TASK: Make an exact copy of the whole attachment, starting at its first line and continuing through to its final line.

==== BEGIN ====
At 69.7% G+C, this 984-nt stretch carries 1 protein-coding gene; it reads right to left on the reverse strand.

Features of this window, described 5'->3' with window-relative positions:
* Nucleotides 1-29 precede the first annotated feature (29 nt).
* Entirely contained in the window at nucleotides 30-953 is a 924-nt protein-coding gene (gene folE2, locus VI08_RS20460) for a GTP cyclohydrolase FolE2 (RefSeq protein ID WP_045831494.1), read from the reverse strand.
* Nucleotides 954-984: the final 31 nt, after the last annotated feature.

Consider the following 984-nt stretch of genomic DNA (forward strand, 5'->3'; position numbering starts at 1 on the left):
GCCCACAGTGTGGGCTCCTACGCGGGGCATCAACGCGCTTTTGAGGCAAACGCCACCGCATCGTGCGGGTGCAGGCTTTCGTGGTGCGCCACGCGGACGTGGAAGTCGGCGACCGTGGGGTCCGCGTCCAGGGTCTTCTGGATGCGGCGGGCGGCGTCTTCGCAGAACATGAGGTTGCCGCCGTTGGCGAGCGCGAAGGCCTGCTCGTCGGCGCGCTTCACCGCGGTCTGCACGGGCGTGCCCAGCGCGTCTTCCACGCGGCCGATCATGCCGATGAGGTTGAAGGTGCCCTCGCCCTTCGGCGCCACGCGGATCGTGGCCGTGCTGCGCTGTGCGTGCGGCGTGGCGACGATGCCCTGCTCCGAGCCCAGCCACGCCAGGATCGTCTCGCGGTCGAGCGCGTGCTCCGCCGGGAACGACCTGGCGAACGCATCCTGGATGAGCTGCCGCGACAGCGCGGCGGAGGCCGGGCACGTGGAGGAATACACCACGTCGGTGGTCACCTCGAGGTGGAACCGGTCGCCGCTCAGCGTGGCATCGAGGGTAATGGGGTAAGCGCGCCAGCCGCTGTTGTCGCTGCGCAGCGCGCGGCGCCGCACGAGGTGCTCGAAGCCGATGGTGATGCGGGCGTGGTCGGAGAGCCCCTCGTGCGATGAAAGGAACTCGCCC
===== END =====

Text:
At 69.7% G+C, this 984-nt stretch carries 1 protein-coding gene; it reads right to left on the reverse strand.

Features of this window, described 5'->3' with window-relative positions:
* Nucleotides 1-29 precede the first annotated feature (29 nt).
* Entirely contained in the window at nucleotides 30-953 is a 924-nt protein-coding gene (gene folE2, locus VI08_RS20460) for a GTP cyclohydrolase FolE2 (RefSeq protein ID WP_045831494.1), read from the reverse strand.
* Nucleotides 954-984: the final 31 nt, after the last annotated feature.

Consider the following 984-nt stretch of genomic DNA (forward strand, 5'->3'; position numbering starts at 1 on the left):
GCCCACAGTGTGGGCTCCTACGCGGGGCATCAACGCGCTTTTGAGGCAAACGCCACCGCATCGTGCGGGTGCAGGCTTTCGTGGTGCGCCACGCGGACGTGGAAGTCGGCGACCGTGGGGTCCGCGTCCAGGGTCTTCTGGATGCGGCGGGCGGCGTCTTCGCAGAACATGAGGTTGCCGCCGTTGGCGAGCGCGAAGGCCTGCTCGTCGGCGCGCTTCACCGCGGTCTGCACGGGCGTGCCCAGCGCGTCTTCCACGCGGCCGATCATGCCGATGAGGTTGAAGGTGCCCTCGCCCTTCGGCGCCACGCGGATCGTGGCCGTGCTGCGCTGTGCGTGCGGCGTGGCGACGATGCCCTGCTCCGAGCCCAGCCACGCCAGGATCGTCTCGCGGTCGAGCGCGTGCTCCGCCGGGAACGACCTGGCGAACGCATCCTGGATGAGCTGCCGCGACAGCGCGGCGGAGGCCGGGCACGTGGAGGAATACACCACGTCGGTGGTCACCTCGAGGTGGAACCGGTCGCCGCTCAGCGTGGCATCGAGGGTAATGGGGTAAGCGCGCCAGCCGCTGTTGTCGCTGCGCAGCGCGCGGCGCCGCACGAGGTGCTCGAAGCCGATGGTGATGCGGGCGTGGTCGGAGAGCCCCTCGTGCGATGAAAGGAACTCGCCC